Search This Blog

Thursday, September 15, 2005

Shell Oil Shale Oil

According to an article by Linda Seebach of Rocky Mountain News, researchers at Shell Oil "have been spending their own money trying to figure out how to get usable energy out of oil shale." And they think they've got it:
Shell's method, which it calls "in situ conversion," is simplicity itself in concept but exquisitely ingenious in execution. Terry O'Connor, a vice president for external and regulatory affairs at Shell Exploration and Production, explained how it's done (and they have done it, in several test projects):

Drill shafts into the oil-bearing rock. Drop heaters down the shaft. Cook the rock until the hydrocarbons boil off, the lightest and most desirable first. Collect them. [...]

They don't need subsidies; the process should be commercially feasible with world oil prices at $30 a barrel. The energy balance is favorable; under a conservative life-cycle analysis, it should yield 3.5 units of energy for every 1 unit used in production. The process recovers about 10 times as much oil as mining the rock and crushing and cooking it at the surface, and it's a more desirable grade. Reclamation is easier because the only thing that comes to the surface is the oil you want.
If this process actually works, it allows profitable access to a trillion barrels of oil in Colorado's Green River Basin. Most analysts believe that the price of oil will remain above $30 per barrel forever. Even if they're wrong (and I suspect they might be), these shale oil wells are relatively small and not particularly capital intensive so Shell can turn them off until they're profitable again without incurring much of a loss.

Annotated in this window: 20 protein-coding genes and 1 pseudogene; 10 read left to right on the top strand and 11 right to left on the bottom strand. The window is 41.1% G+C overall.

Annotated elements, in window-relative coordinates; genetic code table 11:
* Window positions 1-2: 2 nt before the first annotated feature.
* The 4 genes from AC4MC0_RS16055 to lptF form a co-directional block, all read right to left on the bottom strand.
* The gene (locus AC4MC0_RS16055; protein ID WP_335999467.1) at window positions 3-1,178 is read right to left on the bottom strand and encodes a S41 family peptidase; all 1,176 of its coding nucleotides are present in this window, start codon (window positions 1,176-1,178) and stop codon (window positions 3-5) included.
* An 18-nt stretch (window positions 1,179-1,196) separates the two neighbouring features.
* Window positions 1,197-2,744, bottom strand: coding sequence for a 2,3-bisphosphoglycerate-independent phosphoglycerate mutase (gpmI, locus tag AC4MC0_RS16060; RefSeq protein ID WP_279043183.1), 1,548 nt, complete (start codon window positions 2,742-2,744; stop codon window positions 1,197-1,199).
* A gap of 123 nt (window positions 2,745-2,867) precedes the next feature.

If this process actually works, the United States' oil production peak might not have already passed. We may see decades of plentiful oil and stable oil prices with greatly reduced dependence on foreign producers.

Go Shell!!!


johnt said...

There's hope in the technology suggested, but what about the snakes and spiders,the birds and bees,the natural beauty that is part of our heritage,unlike the Constitution which you can't pin down from day to day. No, I'd rather pay top dollar for fuel and go broke doing it than disturb the centipedes and despoil Earth Mother Gaia or whatever the hell her name is.

Bret said...

Okay, johnt, your comment gave me a good chuckle.

Joe said...

I'm not sure how I missed this article, but it's great news. I blogged awhile back about how investors have lost their shirts on oil shale before--but the time may have come for the economics to finally work. Thanks for posting this!

Bret said...

Joe, and if the economics still don't work after this technology advance, then maybe after the next one, or the one after...